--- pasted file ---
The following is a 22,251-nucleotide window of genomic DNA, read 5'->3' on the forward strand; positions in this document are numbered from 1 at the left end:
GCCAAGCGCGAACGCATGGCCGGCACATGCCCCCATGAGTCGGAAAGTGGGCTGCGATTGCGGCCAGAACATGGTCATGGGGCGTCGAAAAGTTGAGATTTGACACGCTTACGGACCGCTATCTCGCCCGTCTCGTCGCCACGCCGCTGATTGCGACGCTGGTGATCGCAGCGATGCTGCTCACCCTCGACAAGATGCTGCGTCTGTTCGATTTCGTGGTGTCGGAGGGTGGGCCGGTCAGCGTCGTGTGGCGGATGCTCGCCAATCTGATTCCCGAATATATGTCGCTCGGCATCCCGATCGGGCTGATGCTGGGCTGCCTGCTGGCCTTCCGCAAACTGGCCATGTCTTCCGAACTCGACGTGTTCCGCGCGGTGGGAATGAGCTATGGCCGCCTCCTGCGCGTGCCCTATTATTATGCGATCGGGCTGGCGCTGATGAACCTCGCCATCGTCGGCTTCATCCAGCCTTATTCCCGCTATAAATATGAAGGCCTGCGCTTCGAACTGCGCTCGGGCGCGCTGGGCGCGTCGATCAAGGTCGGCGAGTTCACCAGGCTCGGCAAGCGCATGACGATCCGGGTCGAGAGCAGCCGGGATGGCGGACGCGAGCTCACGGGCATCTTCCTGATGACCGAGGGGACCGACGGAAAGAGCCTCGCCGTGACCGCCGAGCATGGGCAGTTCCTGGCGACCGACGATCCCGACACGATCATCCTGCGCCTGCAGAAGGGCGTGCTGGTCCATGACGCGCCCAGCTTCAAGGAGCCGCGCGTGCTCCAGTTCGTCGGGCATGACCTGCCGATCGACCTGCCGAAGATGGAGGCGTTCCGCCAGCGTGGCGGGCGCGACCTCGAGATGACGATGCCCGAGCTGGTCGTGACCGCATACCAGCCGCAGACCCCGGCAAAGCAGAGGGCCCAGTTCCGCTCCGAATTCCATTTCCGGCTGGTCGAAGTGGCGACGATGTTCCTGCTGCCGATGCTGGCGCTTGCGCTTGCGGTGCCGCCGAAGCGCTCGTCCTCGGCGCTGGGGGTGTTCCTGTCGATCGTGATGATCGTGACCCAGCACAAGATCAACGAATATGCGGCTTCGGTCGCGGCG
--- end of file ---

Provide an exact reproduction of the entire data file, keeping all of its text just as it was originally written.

The following is a 22,251-nucleotide window of genomic DNA, read 5'->3' on the forward strand; positions in this document are numbered from 1 at the left end:
GCCAAGCGCGAACGCATGGCCGGCACATGCCCCCATGAGTCGGAAAGTGGGCTGCGATTGCGGCCAGAACATGGTCATGGGGCGTCGAAAAGTTGAGATTTGACACGCTTACGGACCGCTATCTCGCCCGTCTCGTCGCCACGCCGCTGATTGCGACGCTGGTGATCGCAGCGATGCTGCTCACCCTCGACAAGATGCTGCGTCTGTTCGATTTCGTGGTGTCGGAGGGTGGGCCGGTCAGCGTCGTGTGGCGGATGCTCGCCAATCTGATTCCCGAATATATGTCGCTCGGCATCCCGATCGGGCTGATGCTGGGCTGCCTGCTGGCCTTCCGCAAACTGGCCATGTCTTCCGAACTCGACGTGTTCCGCGCGGTGGGAATGAGCTATGGCCGCCTCCTGCGCGTGCCCTATTATTATGCGATCGGGCTGGCGCTGATGAACCTCGCCATCGTCGGCTTCATCCAGCCTTATTCCCGCTATAAATATGAAGGCCTGCGCTTCGAACTGCGCTCGGGCGCGCTGGGCGCGTCGATCAAGGTCGGCGAGTTCACCAGGCTCGGCAAGCGCATGACGATCCGGGTCGAGAGCAGCCGGGATGGCGGACGCGAGCTCACGGGCATCTTCCTGATGACCGAGGGGACCGACGGAAAGAGCCTCGCCGTGACCGCCGAGCATGGGCAGTTCCTGGCGACCGACGATCCCGACACGATCATCCTGCGCCTGCAGAAGGGCGTGCTGGTCCATGACGCGCCCAGCTTCAAGGAGCCGCGCGTGCTCCAGTTCGTCGGGCATGACCTGCCGATCGACCTGCCGAAGATGGAGGCGTTCCGCCAGCGTGGCGGGCGCGACCTCGAGATGACGATGCCCGAGCTGGTCGTGACCGCATACCAGCCGCAGACCCCGGCAAAGCAGAGGGCCCAGTTCCGCTCCGAATTCCATTTCCGGCTGGTCGAAGTGGCGACGATGTTCCTGCTGCCGATGCTGGCGCTTGCGCTTGCGGTGCCGCCGAAGCGCTCGTCCTCGGCGCTGGGGGTGTTCCTGTCGATCGTGATGATCGTGACCCAGCACAAGATCAACGAATATGCGGCTTCGGTCGCGGCG